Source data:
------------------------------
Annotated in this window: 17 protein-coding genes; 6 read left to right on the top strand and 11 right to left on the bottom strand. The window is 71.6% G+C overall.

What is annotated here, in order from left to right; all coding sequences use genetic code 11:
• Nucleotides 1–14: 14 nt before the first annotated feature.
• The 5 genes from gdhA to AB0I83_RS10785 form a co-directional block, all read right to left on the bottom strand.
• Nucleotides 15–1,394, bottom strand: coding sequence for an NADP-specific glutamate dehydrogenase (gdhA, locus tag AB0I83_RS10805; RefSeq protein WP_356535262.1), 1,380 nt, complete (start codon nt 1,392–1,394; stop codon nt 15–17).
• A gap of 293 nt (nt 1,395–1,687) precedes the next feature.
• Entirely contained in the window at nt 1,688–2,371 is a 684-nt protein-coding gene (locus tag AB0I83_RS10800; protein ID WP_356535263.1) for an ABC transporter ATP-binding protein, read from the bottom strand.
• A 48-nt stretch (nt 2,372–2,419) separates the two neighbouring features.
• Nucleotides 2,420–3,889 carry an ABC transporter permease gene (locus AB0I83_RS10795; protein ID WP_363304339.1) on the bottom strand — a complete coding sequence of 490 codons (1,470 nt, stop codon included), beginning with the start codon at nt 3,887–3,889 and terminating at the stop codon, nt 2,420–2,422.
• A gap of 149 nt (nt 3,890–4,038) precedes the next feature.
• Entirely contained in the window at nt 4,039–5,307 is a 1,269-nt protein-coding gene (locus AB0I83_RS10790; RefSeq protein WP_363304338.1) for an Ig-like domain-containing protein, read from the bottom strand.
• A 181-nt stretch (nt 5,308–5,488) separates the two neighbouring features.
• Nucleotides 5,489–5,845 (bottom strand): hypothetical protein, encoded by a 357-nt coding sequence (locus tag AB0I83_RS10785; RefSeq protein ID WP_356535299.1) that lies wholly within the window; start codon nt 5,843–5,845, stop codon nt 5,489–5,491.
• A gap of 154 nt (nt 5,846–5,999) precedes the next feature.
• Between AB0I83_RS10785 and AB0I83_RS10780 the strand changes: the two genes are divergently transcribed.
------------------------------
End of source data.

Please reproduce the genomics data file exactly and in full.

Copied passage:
Annotated in this window: 17 protein-coding genes; 6 read left to right on the top strand and 11 right to left on the bottom strand. The window is 71.6% G+C overall.

What is annotated here, in order from left to right; all coding sequences use genetic code 11:
• Nucleotides 1–14: 14 nt before the first annotated feature.
• The 5 genes from gdhA to AB0I83_RS10785 form a co-directional block, all read right to left on the bottom strand.
• Nucleotides 15–1,394, bottom strand: coding sequence for an NADP-specific glutamate dehydrogenase (gdhA, locus tag AB0I83_RS10805; RefSeq protein WP_356535262.1), 1,380 nt, complete (start codon nt 1,392–1,394; stop codon nt 15–17).
• A gap of 293 nt (nt 1,395–1,687) precedes the next feature.
• Entirely contained in the window at nt 1,688–2,371 is a 684-nt protein-coding gene (locus tag AB0I83_RS10800; protein ID WP_356535263.1) for an ABC transporter ATP-binding protein, read from the bottom strand.
• A 48-nt stretch (nt 2,372–2,419) separates the two neighbouring features.
• Nucleotides 2,420–3,889 carry an ABC transporter permease gene (locus AB0I83_RS10795; protein ID WP_363304339.1) on the bottom strand — a complete coding sequence of 490 codons (1,470 nt, stop codon included), beginning with the start codon at nt 3,887–3,889 and terminating at the stop codon, nt 2,420–2,422.
• A gap of 149 nt (nt 3,890–4,038) precedes the next feature.
• Entirely contained in the window at nt 4,039–5,307 is a 1,269-nt protein-coding gene (locus AB0I83_RS10790; RefSeq protein WP_363304338.1) for an Ig-like domain-containing protein, read from the bottom strand.
• A 181-nt stretch (nt 5,308–5,488) separates the two neighbouring features.
• Nucleotides 5,489–5,845 (bottom strand): hypothetical protein, encoded by a 357-nt coding sequence (locus tag AB0I83_RS10785; RefSeq protein ID WP_356535299.1) that lies wholly within the window; start codon nt 5,843–5,845, stop codon nt 5,489–5,491.
• A gap of 154 nt (nt 5,846–5,999) precedes the next feature.
• Between AB0I83_RS10785 and AB0I83_RS10780 the strand changes: the two genes are divergently transcribed.